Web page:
GDPR is coming… stop listening to wrong information!


GDPR is coming into force on 25 May 2018.  Although a lot of people are aware of that, many of them aren’t sure what that means for them.  I would guess that there are a lot of small businesses who are still unaware that they should be doing anything.  GDPR stands for General Data Protection Regulation and applies to anyone who controls or processes personal data.

This post is not a ‘what you need to do to comply with GPDR’ post.  That’s because I’m not qualified to advise you about it and to be honest, I’m not 100% certain that the steps I’m taking are exactly right because there is so much conflicting advice and it’s pretty complex stuff.  And that’s precisely why I’m writing this post - to say be careful who you listen to.

It can’t be put off indefinitely!

I started getting emails about GDPR last autumn but of course when I saw reference to May 2018 I pressed delete - I had months to get this sorted, whatever it was exactly.  It was only last week that I really got myself into action and started to get ready for GDPR. I knew that one of the things I needed to do was get fresh consent from people on my list - wow is that a way to whittle down your email list - I sent an email a few days ago to get the ball rolling and will repeat the process a few times before 25 May.  Essentially though, if current subscribers don’t positively respond by the deadline they will have to be unsubscribed. And that’s a good thing really because if they’re not engaged and letting me know that they still want to hear from me, then there is no point in paying my email provider to have them on my list.

Anyway, I’m going off track.  There are lots of GDPR discussions around on social media and lots of people providing well meaning advice in Facebook groups and in blog posts.  The trouble is, to be blunt, it’s like the blind leading the blind. And to coin another metaphor, “what you need to do to get ready for GDPR” becomes like Chinese whispers.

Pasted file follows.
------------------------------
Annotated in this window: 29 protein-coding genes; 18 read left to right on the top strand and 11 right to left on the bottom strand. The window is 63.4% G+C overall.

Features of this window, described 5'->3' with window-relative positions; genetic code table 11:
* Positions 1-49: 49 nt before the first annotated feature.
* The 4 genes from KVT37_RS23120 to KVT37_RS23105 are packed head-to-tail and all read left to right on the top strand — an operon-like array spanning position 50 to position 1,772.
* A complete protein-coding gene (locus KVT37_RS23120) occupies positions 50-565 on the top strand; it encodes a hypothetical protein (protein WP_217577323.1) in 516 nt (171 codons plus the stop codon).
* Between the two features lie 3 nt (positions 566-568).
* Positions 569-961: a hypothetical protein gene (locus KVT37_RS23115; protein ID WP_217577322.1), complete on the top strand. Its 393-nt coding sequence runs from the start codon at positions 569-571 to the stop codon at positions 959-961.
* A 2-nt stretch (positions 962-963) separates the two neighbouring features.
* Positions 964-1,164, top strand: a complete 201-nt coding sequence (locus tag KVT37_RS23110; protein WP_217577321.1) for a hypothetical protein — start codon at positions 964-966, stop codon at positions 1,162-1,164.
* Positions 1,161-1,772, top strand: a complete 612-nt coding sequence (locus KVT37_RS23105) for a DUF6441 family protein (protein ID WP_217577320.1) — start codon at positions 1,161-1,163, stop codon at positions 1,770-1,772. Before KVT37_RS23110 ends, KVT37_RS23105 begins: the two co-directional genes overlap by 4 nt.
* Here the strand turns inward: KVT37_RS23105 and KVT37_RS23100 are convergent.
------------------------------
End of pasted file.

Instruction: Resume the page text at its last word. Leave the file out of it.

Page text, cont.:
He (or She) who shouts the loudest...

So basically, don’t take it as read when someone in a Facebook group states what you must do.  Unless they’re an expert of course. Some people can be pretty forceful with their views and if they sound like they know what they’re talking about, it’s easy to believe them.  Or you read several conflicting views and find yourself feeling pretty stressed because you’re none the wiser and really much more confused than when you started! That’s what happened to me (and I have a legal background!).

Finding a source you can trust

GDPR is not straight forward but there is no need to panic about it.  In fact I’m sure there are a good few people who will do absolutely nothing to comply at all, and that’s their decision.  But it will be law from 25 May 2018, so many of us will want to do what we should be doing to comply.

A good starting place is the Information Commissioner’s Office website - - which has a whole section on GDPR.  It is very comprehensive. The ICO is the Uk’s independent authority set up to promote data privacy for individuals.

For help on interpreting GDPR and understanding better what you need to do, I would recommend joining Suzanne Dibble’s Facebook group - GDPR for Online Entrepreneurs.  Suzanne is a data protection lawyer so really does know what she’s talking about. There are daily videos in the group and I would recommend you watch these rather than ready too many of the comments in the group, unless they are Suzanne’s comments!  

There is a free GDPR compliance checklist which you can download too.  I also bought her GDPR compliance pack which contains templates for all of the documents and wording that you will need - and you will need some if you’re intending on complying with GDPR!  You can find that pack here: GDPR Compliance Pack. Although there was a cost, I took the decision that it was worth it to be confident that I was doing the right thing and getting everything in place properly.  Please note these are affiliate links but I am only recommending Suzanne’s materials because I am using them myself and finally feel a little more in control - as far as GDPR is concerned anyway!

So that’s my views on this topic.  I’ve been meaning to write this post for a few days because I keep seeing long threads on Facebook which are full of mild panic and inaccuracies.  What one business is doing is not necessarily right for your business so concentrate on you, not what everybody else is doing!